Credit Score Needed to Refinance Mortgage
FICO stands for the Fair Isaac Corporation, and you can thank them for the credit scores that most major lenders use to determine if you’re worthy of a mortgage. FICO takes the scores from all three major credit bureaus and combines them into one score. The credit score is a big part of the formula when it comes to determining whether you get a loan. A low score can get you in the door, but a high score will get you much farther.
Getting the Best Interest Rate
Both “U.S. News and World Report” and the Home Buying Institute report that you’ll need a high credit score to refinance into a loan that will get you an attractive interest rate. “U.S. News and World Report” cites a score of 740 as necessary to get the best rate, even though 720 is considered a very good score. The Home Buying Institute cites a score of 750 as necessary for the best interest rate. With many lenders offering rates of at or less than 5 percent, having a high credit score can lead to big savings.
Minimum Credit Score
Every lender will use different criteria to determine if you can refinance. But most lenders take their cues from Fannie Mae, the government-backed mortgage company that, along with Freddie Mac, buys and sells mortgages. Fannie Mae sets its own qualification criteria and won’t buy mortgages that don’t conform, so it makes sense for other lenders to follow suit. Recently, Fannie Mae began accepting refinanced loans equal to 80 percent or less of the home’s value. That necessitated Fannie Mae lowering its credit score requirement — homeowners with a score of less than 580 can qualify for a refinance.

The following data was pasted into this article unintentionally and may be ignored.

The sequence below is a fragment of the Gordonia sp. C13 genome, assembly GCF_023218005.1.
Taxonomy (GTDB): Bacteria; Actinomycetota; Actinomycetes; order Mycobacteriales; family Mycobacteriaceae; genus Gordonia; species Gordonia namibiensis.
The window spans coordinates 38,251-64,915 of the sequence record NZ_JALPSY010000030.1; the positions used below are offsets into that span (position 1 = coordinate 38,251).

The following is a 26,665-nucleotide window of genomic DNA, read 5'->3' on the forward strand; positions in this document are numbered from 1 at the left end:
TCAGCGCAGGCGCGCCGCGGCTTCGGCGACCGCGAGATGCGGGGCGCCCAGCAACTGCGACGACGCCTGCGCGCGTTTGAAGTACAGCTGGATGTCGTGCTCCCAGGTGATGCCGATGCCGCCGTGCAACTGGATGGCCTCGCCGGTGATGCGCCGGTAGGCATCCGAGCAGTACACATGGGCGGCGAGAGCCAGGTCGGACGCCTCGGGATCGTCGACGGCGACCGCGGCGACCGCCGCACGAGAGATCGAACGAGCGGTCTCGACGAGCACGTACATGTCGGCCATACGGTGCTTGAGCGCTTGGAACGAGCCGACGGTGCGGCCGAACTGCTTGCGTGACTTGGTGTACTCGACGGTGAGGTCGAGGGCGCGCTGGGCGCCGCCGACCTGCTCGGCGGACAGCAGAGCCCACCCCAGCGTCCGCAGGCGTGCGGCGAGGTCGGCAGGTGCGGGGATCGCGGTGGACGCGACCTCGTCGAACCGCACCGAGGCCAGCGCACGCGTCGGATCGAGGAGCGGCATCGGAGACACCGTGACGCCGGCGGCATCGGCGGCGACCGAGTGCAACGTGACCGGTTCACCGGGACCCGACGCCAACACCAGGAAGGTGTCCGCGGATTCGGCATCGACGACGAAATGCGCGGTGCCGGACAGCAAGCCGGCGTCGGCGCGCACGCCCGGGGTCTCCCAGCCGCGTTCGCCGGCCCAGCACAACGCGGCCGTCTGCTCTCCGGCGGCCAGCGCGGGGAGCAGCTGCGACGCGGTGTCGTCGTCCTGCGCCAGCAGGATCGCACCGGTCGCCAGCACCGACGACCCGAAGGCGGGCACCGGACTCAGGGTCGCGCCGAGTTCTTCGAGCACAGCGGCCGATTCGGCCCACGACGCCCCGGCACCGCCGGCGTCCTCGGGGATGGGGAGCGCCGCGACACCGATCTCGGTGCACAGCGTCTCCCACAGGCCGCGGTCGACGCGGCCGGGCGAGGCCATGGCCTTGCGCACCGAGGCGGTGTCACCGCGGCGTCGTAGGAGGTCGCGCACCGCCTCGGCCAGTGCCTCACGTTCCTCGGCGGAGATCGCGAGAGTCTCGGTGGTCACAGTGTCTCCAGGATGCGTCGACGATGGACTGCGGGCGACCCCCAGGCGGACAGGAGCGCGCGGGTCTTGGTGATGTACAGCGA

Other Refinance Factors
Your credit score isn’t the only thing a lender will look at when you refinance. The lender will want to see that you’re employed, have a steady income and have a steady employment history. In a tighter credit market, lenders are looking to refinance loans for homeowners who have at least 20 percent equity in their home. Also, a lender may not refinance your home loan if you have a mortgage on another home or a second mortgage on your current home. Plus, if you have a non-conforming loan — generally a mortgage that is more than $417,000 — it is considered a jumbo loan, and your lender may look at it differently.
Does Refinancing Make Sense
Refinancing a mortgage could make sense for several reasons. There are fees involved in refinancing a mortgage, but if you can save enough money through reduced payments to cover those fees within two to three years of the start of the new mortgage, refinancing may be worth it. Likewise, if you plan on staying in the home for a while, and the new mortgage provides a solid reduction in your interest rate, refinancing may be best. It also makes sense to consider refinancing if you’re in an adjustable-rate mortgage, and a fixed-rate loan will give you a steady payment at a lower rate than your expected variable rate.
Interest Rate Ramifications
FICO provides information on how your credit rating can impact a refinance of your mortgage. If you have a credit score of 760 or better, it’s possible to refinance into a mortgage with a rate of 4.103 percent for a $300,000 — 30-year fixed-rate loan. That’s a tremendous difference when you consider that on the low end, where homeowners have scores of 620 to 639, the rate grows to 5.692 percent on the same mortgage. The difference equals nearly $300 per month in mortgage payments.